The top ten reasons people quit their jobs

Written by casandra maier
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The top ten reasons people quit their jobs
Poor management is one of the top reasons employees choose to leave their place of employment. (Jupiterimages/Photos.com/Getty Images)

Employees quit or choose to leave their jobs for any of a number of reasons. A company's structure, poor management and employees feeling stunted in their position cause many to seek opportunities elsewhere. Thirty-five per cent of employees say that their direct supervisor is the primary reason for their departure. More often than not, employees don't quit, their employer drives them away.

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Lack of Empowerment

When employees feel overly or micromanaged, they feel stunted in their decisions. This makes it difficult to have pride or ownership of your work. This lack of empowerment drives people away from companies and jobs.

Poor Communication

Employees need to feel an open line of communication between themselves and upper management. When management does not interact and clarify goals and decisions, an employee feels cut off, creating the potential for miscommunication and dissatisfaction. Employees need to feel that communication is open, transparent and timely.

Erratic Change

Employees also want to feel a sense of purpose and consistency. When managers continuously reorganise and move people around, it disrupts an employee's sense of place. Constant changes in direction can also make an employee feel that their work has no value because it will soon be subject to alteration.

Lack of Recognition

When an employee feels unrecognized for her efforts, she are likely to feel as if she is wasting her time. Recognition is especially important if an employee continually goes above and beyond their primary tasks and responsibilities. In addition, lack of recognition creates the potential for employees to feel underappreciated.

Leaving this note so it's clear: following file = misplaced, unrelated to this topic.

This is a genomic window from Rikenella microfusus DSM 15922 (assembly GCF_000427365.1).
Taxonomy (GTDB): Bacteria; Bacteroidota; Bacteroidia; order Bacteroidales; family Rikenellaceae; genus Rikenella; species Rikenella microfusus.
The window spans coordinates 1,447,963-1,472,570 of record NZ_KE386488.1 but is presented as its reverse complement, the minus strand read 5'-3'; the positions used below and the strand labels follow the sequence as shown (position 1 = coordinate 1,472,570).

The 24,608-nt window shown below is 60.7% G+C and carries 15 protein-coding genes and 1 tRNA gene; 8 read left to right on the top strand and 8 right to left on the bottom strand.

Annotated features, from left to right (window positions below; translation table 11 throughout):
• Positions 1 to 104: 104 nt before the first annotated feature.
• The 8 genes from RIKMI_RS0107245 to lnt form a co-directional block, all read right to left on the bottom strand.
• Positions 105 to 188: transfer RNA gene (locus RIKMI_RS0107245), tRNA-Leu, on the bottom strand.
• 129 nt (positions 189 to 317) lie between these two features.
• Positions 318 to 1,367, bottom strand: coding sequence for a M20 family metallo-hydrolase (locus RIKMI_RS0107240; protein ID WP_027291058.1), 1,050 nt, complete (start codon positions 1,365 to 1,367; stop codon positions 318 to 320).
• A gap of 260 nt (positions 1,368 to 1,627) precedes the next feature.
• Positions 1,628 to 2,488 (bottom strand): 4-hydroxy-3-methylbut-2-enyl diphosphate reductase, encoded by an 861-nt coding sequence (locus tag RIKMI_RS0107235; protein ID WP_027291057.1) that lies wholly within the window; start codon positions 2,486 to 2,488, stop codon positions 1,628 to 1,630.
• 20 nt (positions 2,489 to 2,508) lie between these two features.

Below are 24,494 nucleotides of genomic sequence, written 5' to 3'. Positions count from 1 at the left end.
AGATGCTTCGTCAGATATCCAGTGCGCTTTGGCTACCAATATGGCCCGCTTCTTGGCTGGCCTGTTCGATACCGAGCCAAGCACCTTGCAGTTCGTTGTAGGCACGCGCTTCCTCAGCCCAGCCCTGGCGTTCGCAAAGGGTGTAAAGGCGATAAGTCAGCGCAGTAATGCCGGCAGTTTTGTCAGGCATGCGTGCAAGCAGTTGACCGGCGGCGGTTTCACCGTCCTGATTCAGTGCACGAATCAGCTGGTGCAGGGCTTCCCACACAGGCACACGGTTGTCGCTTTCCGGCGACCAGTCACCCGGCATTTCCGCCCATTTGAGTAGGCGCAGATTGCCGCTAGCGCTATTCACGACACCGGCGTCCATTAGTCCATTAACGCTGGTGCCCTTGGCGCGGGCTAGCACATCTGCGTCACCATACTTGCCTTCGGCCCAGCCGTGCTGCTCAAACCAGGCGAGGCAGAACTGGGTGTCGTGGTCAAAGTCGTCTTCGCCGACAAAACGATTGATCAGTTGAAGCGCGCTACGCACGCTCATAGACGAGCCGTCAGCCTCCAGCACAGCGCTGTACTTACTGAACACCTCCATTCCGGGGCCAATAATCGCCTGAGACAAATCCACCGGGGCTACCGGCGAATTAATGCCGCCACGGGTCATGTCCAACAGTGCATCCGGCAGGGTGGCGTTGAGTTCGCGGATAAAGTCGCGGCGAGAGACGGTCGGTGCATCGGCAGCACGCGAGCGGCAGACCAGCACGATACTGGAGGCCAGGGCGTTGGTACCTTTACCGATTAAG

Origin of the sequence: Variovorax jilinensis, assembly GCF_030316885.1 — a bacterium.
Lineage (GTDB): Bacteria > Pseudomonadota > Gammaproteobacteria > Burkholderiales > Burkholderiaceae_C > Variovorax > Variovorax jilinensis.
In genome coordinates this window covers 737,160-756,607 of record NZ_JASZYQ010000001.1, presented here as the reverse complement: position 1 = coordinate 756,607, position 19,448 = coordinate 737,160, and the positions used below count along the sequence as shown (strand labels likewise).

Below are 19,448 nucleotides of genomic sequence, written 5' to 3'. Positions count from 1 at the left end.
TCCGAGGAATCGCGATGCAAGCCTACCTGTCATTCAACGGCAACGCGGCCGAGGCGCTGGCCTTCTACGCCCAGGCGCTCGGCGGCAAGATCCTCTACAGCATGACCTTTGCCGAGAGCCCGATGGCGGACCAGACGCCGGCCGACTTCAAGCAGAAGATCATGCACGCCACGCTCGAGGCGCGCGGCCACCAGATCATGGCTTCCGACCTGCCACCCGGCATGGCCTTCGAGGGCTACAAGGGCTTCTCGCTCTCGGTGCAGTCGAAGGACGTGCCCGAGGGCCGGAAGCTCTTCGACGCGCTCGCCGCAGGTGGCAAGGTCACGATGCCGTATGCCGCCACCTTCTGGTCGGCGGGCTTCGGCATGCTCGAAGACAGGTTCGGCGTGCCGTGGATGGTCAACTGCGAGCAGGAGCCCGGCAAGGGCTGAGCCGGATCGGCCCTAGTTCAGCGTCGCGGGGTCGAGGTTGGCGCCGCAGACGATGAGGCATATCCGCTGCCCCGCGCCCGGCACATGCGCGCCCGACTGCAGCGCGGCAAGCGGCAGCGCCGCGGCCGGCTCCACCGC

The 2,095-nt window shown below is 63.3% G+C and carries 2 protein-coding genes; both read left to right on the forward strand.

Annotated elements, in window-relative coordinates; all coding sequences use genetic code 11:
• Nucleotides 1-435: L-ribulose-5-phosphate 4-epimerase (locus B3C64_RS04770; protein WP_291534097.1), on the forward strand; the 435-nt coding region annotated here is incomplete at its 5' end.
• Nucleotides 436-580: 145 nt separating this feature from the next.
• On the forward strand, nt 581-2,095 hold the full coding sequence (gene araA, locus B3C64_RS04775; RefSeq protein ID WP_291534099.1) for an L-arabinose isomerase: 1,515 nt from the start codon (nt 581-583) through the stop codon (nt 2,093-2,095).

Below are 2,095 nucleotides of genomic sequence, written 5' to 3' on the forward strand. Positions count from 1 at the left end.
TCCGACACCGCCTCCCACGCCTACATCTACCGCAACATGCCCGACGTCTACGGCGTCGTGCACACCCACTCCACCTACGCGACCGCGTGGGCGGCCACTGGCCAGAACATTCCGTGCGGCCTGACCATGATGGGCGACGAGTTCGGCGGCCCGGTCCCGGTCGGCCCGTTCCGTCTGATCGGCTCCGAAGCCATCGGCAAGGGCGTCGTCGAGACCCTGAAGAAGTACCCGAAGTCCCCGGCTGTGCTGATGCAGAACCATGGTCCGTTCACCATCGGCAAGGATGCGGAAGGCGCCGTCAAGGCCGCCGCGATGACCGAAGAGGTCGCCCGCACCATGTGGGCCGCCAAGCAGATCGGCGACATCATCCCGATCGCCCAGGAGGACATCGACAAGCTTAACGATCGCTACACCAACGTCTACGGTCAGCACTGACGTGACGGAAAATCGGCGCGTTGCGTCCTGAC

Unrealistic Workload

In an unstable economy, management is likely to shift responsibilities to cut costs, often combining tasks. If not managed properly, employess may find that they are doing the job of two people. This may result in long hours and weekend work. With an unrealistic workload, employees are likely to burnout faster.

Questionable Promotional Practices

When management promotes someone who is under-skilled and underqualified, skilled and qualified employees may feel alienated and are often driven away. This may also result in employees believing that management is promoting due to favouritism, not aptitude.

Freeze

When a company puts a freeze on raises and promotions, employees may begin to look for employment elsewhere. They may feel that they can find similar employment with more opportunity to grow financially and professionally.

Lack of Challenge

Employees need to feel challenged in their position and jobs to maintain interest in the job and feel stimulated at the office. Employees may crave more responsibility, or they may seek opportunities that their organisation cannot offer.

Limited Options

When employees are married, have children or attend school while working, they need flexibility in their work-life options. Employees may leave a job to seek employment that offers part-time opportunities as well as maternity leave, study leave or the ability to telecommute.

Fulfilment

Most employees spend the majority of their day in the workplace. When an employee does not feel joy, fulfilment or pride in work, they are more likely to seek something that is more satisfying, enjoyable and engaging.

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